Denim Première Vision: AW 25-26 Collection

For Autumn-Winter 25-26, Denim Première Vision  adds an extra dimension to the presentation of the season’s trends. For the very first time, an exclusive collection has been developed in partnership with two prestigious Milanese fashion schools: IED (Istituto Europeo di Design) and NABA (Nuova Accademia di Belle Arti).

This ambitious project, initiated by the Denim Première Vision team, was orchestrated in several stages. First, the Denim Première Vision fashion team identified the season’s major trends and presented them to the IED and NABA. 

The 13 selected students then interpreted the trends, each developing an ensemble of two pieces, with pattern-making expert Alessio Berto overseeing the creative process. The project opened up the opportunity for these young talents to design products in a professional context, with the support of exceptional partners including the weavers Berto, ORTA, Sharabati Denim, Rajby Textiles, Kuroki, Titanus, Outside Denim Lab, Advance Denim, Japan Blue and EvloxThe manufacturing stage of the collaboration was carried out by M&J Group in Bangladesh and Fashion Art SpA  in Italy, with a selection of pieces developed by the dyeing and printing workshop Teintures de France. Lastly, two Italian manufacturers contributed their expertise for the finishing touches: BAP Group for buttons and EMMETEX for labels.

The season’s main theme, and the collection’s starting point, is radicality. Extremes collide, giving rise to innovative hybrids: opulence meets purity, structure meets softness, and technicality is juxtaposed with craftsmanship. 
The final silhouettes masterfully capture these polarities, with a focus on finishing, such as color, prints and embellishments.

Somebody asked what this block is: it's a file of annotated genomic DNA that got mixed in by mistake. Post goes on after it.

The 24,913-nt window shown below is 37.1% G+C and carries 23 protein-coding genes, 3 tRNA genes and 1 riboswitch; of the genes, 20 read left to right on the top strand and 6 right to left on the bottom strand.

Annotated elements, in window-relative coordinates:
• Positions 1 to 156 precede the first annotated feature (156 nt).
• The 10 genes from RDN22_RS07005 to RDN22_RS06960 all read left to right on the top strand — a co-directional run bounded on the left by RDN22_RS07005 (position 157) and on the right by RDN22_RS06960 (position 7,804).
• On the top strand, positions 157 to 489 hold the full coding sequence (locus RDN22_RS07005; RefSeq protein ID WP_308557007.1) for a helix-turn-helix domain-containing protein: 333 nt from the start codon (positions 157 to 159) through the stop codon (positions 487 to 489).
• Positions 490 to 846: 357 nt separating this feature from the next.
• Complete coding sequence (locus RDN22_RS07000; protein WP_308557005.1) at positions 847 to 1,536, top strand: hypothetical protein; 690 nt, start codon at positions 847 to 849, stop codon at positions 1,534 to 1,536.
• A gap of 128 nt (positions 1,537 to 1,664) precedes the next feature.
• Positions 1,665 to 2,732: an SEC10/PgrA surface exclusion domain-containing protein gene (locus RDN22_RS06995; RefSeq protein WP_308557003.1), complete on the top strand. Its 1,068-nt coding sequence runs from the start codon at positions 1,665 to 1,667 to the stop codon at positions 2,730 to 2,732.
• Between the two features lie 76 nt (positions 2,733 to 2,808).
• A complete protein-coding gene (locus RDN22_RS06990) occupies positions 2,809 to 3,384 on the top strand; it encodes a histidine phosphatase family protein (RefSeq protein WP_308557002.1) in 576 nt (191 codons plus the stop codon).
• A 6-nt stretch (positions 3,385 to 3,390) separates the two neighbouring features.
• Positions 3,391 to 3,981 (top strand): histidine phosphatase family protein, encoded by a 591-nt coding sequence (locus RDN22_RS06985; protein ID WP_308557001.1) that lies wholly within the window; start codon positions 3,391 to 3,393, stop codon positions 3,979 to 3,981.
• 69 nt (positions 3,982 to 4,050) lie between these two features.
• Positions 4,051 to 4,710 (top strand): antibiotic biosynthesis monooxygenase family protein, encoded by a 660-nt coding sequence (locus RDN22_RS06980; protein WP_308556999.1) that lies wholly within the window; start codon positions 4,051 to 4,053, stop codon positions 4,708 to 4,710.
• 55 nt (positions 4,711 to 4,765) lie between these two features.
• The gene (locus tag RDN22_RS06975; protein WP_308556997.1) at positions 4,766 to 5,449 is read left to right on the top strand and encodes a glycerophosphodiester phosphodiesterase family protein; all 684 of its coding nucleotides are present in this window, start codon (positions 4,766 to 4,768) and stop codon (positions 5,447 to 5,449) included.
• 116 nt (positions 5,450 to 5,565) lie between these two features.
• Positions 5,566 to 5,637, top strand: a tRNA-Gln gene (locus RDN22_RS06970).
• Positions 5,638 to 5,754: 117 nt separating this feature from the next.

Chromatic glow

The season’s play on contrasts is expressed first and foremost through color. 
Dramatic black denims are used to enhance palettes, bringing out the season’s pale hues. 
Washes have an illuminating effect on dark bases; rays of colored light are used in unexpected ways; in lieu of the usual whiskers, fade effects are used to accentuate the knees or lower legs; and accents of light are created using deep dye treatments or sprays. 

Among alternative environmentally-friendly creative developments, bio-based blacks border on grayscale and color is made possible by the use of recycled or non-dyed textile bases.

Denim-like effects

The look of classic denim is mimicked using other textile bases for a sophisticated, clean result, while imitation washes can now be obtained by printing, with their modernity enhanced by the use of cool colors in monochrome combinations.
Trompe l’œil visual effects also surface on jacquards, resulting in precious fabrics whose abstract patterns emulate finishes such as the classic acid wash. For a more discreet interpretation, cotton bases also offer denim imitations. 
Alternatively, plays of yarns are used to evoke the denim universe, with the weaves themselves reinforcing the irregular visual effect. 
These neo-denims create the impression of all-over washes, opening up new design opportunities. They also offer a more studied and clean approach to washes, requiring no water in the production process and preserving the quality of the material. 

Sensitive surfaces

This season, denim is arming itself with softness, expressed through subtle tactile effects in a variety of fabrics, evoking velvet or fur. Technically, they are obtained through surface treatments, including flocked effects made from recycled denim or certified viscose. 
Reflecting the ‘extreme embellishment’ spirit of the season, fuzzy effects can be used for decoration made from embroidery or fringe. Placement effects, for decoration or application, open the door to the use of deadstock. 
The emphasis is on highlighting the beauty of the fabrics with artisanal finishes, such as washes and dyes.

The selected students from NABA, Nuova Accademia di Belle Arti are: Simone Bucci, Anna Buccino, Kubra Colak, María Fernanda Escotto and Anna Chiara Rabito. From IED, Istituto Europeo di Design, they are Chiara Cantù and Giorgia Costa (2nd year of the Fashion Design course), and Lorenzo Caola, Francesco Gregorace, Alessia Qurku, Niccolò Mattavelli, Leonardo Rosa and Alessia Ferrucci (3rd year of the Fashion Design course).

Check out the Autumn-Winter 25-26 Denim Decoding.

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